For example, the burnout stage of the cycle can lead to physical and emotional exhaustion, which can impact a person's ability to cope with everyday stressors and contribute to feelings of helplessness and despair.



The shame and self-criticism accompanying perfectionism can also be traumatic, causing a person to feel a sense of worthlessness, hopelessness, and disconnection from others.

In addition to interpersonal difficulties and social isolation, perfectionists may have difficulty forming close, supportive relationships because they are so focused on their self-imposed standards, leading to feelings of loneliness and disconnection.


Understanding and Overcoming the Impact of Trauma and Perfectionism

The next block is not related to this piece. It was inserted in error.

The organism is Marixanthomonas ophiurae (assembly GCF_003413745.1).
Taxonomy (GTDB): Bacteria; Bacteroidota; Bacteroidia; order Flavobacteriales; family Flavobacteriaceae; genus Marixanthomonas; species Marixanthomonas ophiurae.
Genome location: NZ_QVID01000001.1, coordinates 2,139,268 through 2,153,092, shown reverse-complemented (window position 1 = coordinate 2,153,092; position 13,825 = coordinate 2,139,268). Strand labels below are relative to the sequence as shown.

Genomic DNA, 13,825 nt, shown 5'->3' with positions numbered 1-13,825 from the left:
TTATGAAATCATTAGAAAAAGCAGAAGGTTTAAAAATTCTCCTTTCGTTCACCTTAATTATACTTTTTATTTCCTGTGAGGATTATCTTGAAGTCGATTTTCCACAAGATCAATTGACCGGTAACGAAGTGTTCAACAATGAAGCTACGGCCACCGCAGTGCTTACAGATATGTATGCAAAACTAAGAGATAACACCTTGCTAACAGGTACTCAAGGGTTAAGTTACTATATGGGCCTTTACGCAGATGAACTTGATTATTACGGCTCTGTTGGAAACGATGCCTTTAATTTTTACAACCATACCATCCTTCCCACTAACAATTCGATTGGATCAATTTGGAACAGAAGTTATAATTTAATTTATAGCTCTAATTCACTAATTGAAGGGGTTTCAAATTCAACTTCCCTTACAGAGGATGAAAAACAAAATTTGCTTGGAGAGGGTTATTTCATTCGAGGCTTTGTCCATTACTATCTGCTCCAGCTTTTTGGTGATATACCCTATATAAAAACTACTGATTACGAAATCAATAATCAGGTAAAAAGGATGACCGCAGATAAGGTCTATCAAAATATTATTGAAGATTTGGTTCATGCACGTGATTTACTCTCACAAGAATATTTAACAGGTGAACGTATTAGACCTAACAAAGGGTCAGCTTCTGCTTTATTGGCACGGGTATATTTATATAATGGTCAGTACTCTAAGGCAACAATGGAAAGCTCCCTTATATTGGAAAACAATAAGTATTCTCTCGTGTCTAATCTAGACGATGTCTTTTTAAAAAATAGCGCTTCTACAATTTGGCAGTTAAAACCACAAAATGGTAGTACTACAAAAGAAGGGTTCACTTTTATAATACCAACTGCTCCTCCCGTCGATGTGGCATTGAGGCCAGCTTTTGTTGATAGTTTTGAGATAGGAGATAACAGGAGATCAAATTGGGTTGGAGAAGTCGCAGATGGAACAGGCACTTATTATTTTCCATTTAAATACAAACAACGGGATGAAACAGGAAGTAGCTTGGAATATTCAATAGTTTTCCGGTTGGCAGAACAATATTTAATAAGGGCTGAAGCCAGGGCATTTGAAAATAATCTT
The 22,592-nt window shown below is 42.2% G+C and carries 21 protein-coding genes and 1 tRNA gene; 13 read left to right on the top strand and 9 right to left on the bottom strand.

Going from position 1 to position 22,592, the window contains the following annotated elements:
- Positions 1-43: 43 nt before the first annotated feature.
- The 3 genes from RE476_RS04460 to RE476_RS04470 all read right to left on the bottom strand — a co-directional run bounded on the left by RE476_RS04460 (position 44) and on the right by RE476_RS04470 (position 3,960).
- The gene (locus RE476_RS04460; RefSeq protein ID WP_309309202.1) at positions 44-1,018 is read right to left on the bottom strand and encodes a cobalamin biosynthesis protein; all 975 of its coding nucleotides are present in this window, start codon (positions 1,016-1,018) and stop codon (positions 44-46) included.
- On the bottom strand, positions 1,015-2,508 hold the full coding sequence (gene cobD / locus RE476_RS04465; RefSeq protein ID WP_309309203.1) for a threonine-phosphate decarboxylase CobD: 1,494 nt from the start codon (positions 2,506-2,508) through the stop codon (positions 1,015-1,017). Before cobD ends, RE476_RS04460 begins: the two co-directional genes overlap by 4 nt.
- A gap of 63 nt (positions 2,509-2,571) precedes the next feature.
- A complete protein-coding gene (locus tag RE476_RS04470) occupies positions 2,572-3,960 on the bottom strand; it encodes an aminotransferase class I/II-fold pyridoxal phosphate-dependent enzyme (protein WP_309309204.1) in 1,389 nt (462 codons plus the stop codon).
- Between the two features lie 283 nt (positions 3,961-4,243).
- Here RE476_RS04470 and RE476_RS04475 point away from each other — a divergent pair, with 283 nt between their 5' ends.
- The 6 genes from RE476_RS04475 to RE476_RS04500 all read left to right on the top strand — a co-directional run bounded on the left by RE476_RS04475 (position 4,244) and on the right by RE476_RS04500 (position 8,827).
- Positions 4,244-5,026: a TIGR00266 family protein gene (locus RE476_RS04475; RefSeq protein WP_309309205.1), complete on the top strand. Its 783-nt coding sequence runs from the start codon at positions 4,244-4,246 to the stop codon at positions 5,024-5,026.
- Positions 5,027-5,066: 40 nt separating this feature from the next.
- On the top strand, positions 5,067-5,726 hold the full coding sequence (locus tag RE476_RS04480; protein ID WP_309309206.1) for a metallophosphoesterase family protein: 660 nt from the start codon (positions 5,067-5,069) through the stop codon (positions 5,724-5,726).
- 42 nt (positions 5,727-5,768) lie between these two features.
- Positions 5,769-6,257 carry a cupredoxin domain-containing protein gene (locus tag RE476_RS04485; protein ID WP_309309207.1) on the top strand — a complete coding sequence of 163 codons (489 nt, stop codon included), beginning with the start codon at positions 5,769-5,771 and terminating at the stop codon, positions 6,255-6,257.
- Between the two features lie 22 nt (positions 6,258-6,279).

It's important to note that not everyone who experiences perfectionism or gets caught in the perfectionist-shame-burnout cycle will develop post-trauma symptoms.


Similarly, not all those facing little "t" traumas will develop PTSD. The likelihood of developing PTSD after trauma depends on several factors, including a person's age, gender, pre-existing mental health conditions, and the severity and duration of the trauma.


Still, even the "smallest" of traumas can greatly impact our lives. And unfortunately, it's common for perfectionist individuals, who may experience increasingly high feelings of shame or feel embarrassed for thinking they are "dramatic," to downplay such experiences.


However, reacting this way is a form of avoidance that won't improve things. It's important to recognize these feelings and understand why they exist to deal with them properly.


With or without the burden of trauma or PTSD, it's important for those who struggle with perfectionism to recognize this cycle and the effects of toxic work culture and break free of it. This may involve setting more realistic goals, practicing self-compassion, seeking support from others, and learning to let go of the need for perfection.